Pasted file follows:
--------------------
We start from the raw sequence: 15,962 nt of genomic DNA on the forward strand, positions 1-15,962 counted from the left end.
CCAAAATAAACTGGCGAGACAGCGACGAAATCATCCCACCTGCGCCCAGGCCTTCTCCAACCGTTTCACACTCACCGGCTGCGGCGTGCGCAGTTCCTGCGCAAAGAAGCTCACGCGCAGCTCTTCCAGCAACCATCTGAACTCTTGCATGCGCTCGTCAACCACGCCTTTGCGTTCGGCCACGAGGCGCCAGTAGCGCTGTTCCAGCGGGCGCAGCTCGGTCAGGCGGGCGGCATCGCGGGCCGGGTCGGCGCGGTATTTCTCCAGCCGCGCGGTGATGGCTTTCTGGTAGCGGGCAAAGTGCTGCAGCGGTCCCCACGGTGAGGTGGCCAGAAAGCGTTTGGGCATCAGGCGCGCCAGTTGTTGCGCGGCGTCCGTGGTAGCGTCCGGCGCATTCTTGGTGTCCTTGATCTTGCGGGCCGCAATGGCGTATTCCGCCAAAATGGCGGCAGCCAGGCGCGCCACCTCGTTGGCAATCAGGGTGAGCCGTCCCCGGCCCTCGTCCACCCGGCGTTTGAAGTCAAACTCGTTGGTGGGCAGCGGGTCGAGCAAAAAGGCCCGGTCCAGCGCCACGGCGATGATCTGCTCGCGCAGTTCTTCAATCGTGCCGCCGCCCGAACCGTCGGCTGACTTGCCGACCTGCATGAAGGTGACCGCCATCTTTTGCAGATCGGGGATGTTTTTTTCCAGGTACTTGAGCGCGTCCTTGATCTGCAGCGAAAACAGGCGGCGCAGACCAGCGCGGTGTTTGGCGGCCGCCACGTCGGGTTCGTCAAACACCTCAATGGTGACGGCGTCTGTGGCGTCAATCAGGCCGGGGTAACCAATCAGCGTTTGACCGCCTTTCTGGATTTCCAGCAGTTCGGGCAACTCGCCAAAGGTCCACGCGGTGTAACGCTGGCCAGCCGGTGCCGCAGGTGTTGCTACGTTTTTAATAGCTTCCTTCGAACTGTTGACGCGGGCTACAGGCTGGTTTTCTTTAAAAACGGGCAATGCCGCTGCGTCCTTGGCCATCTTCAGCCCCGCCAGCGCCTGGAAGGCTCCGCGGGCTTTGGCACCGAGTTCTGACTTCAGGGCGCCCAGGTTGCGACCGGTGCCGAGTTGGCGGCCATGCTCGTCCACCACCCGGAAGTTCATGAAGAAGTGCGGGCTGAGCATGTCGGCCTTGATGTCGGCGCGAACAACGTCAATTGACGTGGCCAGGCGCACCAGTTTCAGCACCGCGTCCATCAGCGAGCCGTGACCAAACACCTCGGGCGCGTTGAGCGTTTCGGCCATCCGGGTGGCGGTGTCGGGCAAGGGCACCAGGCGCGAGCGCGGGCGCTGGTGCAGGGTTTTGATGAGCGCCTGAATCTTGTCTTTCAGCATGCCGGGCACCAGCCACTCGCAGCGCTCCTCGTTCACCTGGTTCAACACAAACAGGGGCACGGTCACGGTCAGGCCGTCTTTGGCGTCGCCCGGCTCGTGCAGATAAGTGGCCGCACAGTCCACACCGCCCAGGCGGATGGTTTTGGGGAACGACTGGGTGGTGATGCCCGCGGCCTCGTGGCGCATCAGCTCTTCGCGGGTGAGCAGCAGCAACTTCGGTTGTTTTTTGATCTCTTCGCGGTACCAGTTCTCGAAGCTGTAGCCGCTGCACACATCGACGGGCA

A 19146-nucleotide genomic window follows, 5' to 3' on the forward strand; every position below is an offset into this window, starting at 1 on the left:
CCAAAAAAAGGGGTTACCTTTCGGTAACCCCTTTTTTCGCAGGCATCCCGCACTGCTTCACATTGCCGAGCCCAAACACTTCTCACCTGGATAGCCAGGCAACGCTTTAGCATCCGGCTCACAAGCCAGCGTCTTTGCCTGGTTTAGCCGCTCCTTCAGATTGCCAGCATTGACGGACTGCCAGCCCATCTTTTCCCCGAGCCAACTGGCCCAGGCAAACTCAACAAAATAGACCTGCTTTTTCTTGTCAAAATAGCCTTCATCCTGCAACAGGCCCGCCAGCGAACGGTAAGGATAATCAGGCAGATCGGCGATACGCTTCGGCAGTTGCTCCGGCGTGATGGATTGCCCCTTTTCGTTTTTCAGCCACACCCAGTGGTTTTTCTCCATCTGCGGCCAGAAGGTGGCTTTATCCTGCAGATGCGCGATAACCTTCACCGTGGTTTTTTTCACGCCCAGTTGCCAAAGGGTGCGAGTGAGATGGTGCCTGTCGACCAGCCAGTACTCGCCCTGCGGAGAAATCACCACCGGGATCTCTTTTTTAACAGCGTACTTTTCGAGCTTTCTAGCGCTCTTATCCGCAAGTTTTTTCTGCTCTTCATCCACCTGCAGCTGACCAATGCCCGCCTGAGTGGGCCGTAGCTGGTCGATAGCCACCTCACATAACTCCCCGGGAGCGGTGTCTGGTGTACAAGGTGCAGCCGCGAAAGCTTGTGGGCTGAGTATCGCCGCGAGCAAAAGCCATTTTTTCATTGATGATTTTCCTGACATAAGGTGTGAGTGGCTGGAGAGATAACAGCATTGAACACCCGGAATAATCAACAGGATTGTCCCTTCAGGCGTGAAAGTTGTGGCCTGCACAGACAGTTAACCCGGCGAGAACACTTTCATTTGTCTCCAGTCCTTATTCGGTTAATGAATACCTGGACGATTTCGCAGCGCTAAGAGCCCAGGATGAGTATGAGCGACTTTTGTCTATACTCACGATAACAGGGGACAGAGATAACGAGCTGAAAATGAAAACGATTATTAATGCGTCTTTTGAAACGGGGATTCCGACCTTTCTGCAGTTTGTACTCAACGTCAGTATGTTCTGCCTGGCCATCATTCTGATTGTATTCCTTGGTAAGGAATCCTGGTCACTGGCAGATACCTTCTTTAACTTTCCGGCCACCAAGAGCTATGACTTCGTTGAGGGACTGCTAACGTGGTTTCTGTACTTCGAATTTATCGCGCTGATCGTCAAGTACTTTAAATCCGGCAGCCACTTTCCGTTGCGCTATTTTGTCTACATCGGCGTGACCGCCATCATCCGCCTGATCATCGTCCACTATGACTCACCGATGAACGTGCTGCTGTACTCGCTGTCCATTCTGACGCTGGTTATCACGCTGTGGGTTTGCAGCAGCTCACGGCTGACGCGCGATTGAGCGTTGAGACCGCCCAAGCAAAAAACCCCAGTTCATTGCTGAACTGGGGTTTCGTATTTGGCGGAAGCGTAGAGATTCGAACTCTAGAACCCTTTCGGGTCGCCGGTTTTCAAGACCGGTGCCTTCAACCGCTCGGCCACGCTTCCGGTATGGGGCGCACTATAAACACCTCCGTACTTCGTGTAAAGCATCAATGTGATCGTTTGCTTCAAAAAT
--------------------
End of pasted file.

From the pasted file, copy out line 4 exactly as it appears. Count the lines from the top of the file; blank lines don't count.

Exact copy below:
CCAAAAAAAGGGGTTACCTTTCGGTAACCCCTTTTTTCGCAGGCATCCCGCACTGCTTCACATTGCCGAGCCCAAACACTTCTCACCTGGATAGCCAGGCAACGCTTTAGCATCCGGCTCACAAGCCAGCGTCTTTGCCTGGTTTAGCCGCTCCTTCAGATTGCCAGCATTGACGGACTGCCAGCCCATCTTTTCCCCGAGCCAACTGGCCCAGGCAAACTCAACAAAATAGACCTGCTTTTTCTTGTCAAAATAGCCTTCATCCTGCAACAGGCCCGCCAGCGAACGGTAAGGATAATCAGGCAGATCGGCGATACGCTTCGGCAGTTGCTCCGGCGTGATGGATTGCCCCTTTTCGTTTTTCAGCCACACCCAGTGGTTTTTCTCCATCTGCGGCCAGAAGGTGGCTTTATCCTGCAGATGCGCGATAACCTTCACCGTGGTTTTTTTCACGCCCAGTTGCCAAAGGGTGCGAGTGAGATGGTGCCTGTCGACCAGCCAGTACTCGCCCTGCGGAGAAATCACCACCGGGATCTCTTTTTTAACAGCGTACTTTTCGAGCTTTCTAGCGCTCTTATCCGCAAGTTTTTTCTGCTCTTCATCCACCTGCAGCTGACCAATGCCCGCCTGAGTGGGCCGTAGCTGGTCGATAGCCACCTCACATAACTCCCCGGGAGCGGTGTCTGGTGTACAAGGTGCAGCCGCGAAAGCTTGTGGGCTGAGTATCGCCGCGAGCAAAAGCCATTTTTTCATTGATGATTTTCCTGACATAAGGTGTGAGTGGCTGGAGAGATAACAGCATTGAACACCCGGAATAATCAACAGGATTGTCCCTTCAGGCGTGAAAGTTGTGGCCTGCACAGACAGTTAACCCGGCGAGAACACTTTCATTTGTCTCCAGTCCTTATTCGGTTAATGAATACCTGGACGATTTCGCAGCGCTAAGAGCCCAGGATGAGTATGAGCGACTTTTGTCTATACTCACGATAACAGGGGACAGAGATAACGAGCTGAAAATGAAAACGATTATTAATGCGTCTTTTGAAACGGGGATTCCGACCTTTCTGCAGTTTGTACTCAACGTCAGTATGTTCTGCCTGGCCATCATTCTGATTGTATTCCTTGGTAAGGAATCCTGGTCACTGGCAGATACCTTCTTTAACTTTCCGGCCACCAAGAGCTATGACTTCGTTGAGGGACTGCTAACGTGGTTTCTGTACTTCGAATTTATCGCGCTGATCGTCAAGTACTTTAAATCCGGCAGCCACTTTCCGTTGCGCTATTTTGTCTACATCGGCGTGACCGCCATCATCCGCCTGATCATCGTCCACTATGACTCACCGATGAACGTGCTGCTGTACTCGCTGTCCATTCTGACGCTGGTTATCACGCTGTGGGTTTGCAGCAGCTCACGGCTGACGCGCGATTGAGCGTTGAGACCGCCCAAGCAAAAAACCCCAGTTCATTGCTGAACTGGGGTTTCGTATTTGGCGGAAGCGTAGAGATTCGAACTCTAGAACCCTTTCGGGTCGCCGGTTTTCAAGACCGGTGCCTTCAACCGCTCGGCCACGCTTCCGGTATGGGGCGCACTATAAACACCTCCGTACTTCGTGTAAAGCATCAATGTGATCGTTTGCTTCAAAAAT